United States Attorney [Kenneth L.] Wainstein stated, "Riggs Bank was legally obligated to take steps to ensure that its services would not be used for illegal purposes. Despite numerous warnings from regulators, Riggs courted customers who were a high risk for money laundering and helped them shield their financial transactions from scrutiny. This long-term and systemic misconduct was more than simply blind neglect; it was a criminal breach of the banking laws that protect our financial system from exploitation by terrorists, narcotics dealers and other criminals. We welcome the bank's decision to accept responsibility, to implement internal processes to prevent future such violations, and to cooperate fully with our ongoing investigation."

"The sound business practice of ‘knowing your customers' (PDF) applies particularly to banks and financial institutions, which have an obligation under the law to report suspicious financial transactions that indicate evidence of money laundering or other illegal activity," said Assistant Attorney General Wray. "Such scrutiny is especially important where the customer is a high-profile foreign political figure. U.S. financial institutions must not serve as havens for funds looted from foreign countries, and institutions with weak compliance programs must not be rewarded for their lack of vigilance."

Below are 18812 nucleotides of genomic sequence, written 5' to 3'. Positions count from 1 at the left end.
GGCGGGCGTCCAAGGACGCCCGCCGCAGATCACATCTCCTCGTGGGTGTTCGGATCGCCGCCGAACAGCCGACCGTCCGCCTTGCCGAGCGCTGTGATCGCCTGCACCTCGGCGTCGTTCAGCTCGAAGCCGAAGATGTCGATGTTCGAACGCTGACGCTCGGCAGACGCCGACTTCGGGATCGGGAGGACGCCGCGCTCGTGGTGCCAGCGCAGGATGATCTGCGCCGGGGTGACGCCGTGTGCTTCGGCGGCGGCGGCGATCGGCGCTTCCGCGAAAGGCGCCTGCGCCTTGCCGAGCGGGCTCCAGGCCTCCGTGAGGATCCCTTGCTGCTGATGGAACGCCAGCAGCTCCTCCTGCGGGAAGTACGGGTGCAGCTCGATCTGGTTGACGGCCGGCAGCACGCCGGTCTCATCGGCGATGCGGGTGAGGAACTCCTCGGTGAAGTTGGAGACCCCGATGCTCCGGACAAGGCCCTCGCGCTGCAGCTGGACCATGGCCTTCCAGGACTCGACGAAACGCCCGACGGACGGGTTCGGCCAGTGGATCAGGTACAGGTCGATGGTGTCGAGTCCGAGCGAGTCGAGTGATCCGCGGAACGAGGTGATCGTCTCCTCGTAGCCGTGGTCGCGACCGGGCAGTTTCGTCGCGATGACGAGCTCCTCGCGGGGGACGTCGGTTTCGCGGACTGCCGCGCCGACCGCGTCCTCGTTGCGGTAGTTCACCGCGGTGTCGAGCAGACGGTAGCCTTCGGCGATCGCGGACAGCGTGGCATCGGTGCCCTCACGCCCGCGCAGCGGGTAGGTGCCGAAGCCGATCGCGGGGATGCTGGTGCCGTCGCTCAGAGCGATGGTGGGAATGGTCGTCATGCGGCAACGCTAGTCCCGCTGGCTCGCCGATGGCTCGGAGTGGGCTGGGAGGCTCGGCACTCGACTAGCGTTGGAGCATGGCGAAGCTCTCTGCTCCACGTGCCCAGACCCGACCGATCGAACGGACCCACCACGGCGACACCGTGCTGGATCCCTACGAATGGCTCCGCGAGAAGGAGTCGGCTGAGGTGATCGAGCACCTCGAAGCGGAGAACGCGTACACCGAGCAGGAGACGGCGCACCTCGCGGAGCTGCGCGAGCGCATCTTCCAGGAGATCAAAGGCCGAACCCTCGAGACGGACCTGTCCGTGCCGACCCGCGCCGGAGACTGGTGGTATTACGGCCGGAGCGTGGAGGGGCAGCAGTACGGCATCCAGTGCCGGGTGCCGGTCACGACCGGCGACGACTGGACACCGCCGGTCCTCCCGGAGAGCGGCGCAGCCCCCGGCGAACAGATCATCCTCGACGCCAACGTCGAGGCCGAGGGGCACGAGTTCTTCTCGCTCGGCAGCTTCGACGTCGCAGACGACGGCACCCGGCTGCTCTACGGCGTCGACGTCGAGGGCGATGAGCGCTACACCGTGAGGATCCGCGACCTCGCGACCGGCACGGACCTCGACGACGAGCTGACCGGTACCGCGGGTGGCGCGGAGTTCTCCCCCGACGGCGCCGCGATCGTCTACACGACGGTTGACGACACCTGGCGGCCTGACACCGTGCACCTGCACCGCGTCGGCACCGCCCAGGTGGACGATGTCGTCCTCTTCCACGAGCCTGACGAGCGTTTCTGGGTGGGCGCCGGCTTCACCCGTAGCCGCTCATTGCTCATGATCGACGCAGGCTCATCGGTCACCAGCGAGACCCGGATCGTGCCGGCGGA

Note the broad use of the phrase "know your customer" by US Attorney Wainstein. In the press release he's talking about knowing your customers in general, as a good business practice for AML compliance. Given the facts surrounding the case, he does not appear to be referring to Section 326 of the Patriot Act.

Here's something from the Federal Reserve Bank of Philadelphia: Know Your Customer: It's Not Just a Good Idea, It's the Law!

Section 326 of the PATRIOT Act [Verification of Identification—more commonly referred to as "Know Your Customer"] requires each financial institution-including banks, savings associations, and credit unions-to have a Customer Identification Program (CIP) that describes processes the financial institution will follow to (i) verify the identity of new accountholders, (ii) ensure that the institution has a reasonable belief that it knows each customer's identity, and (iii) compare the names of new customers against government lists of known or suspected terrorists or terrorist organizations.


Watch these guys for future IP infringement suits

Warning to TomorrowNow and its customers, Oracle is wathcing. TomorrowNow is a third party maintenance provider of PeopleSoft software. PeopleSoft is now a part of Oracle. And TomorrowNow was just bought by SAP, Oracle's bitter rival.

According to an eWeek article:

The intent of the acquisition is to provide maintenance support for users of applications by PeopleSoft and J.D. Edwards & Co., which PeopleSoft acquired last year, while they migrate to SAP. (emphasis added)

The next paragraph quotes Oracle founder Larry Ellison:

"SAP has every right to provide support for PeopleSoft applications as long as they don't violate our intellectual and contractual property rights," Ellison said, in measured tones. "It might make it awkward for them. That's our intellectual property, and they should be cautious."

Translation: better call your lawyers before you start messing with our IP.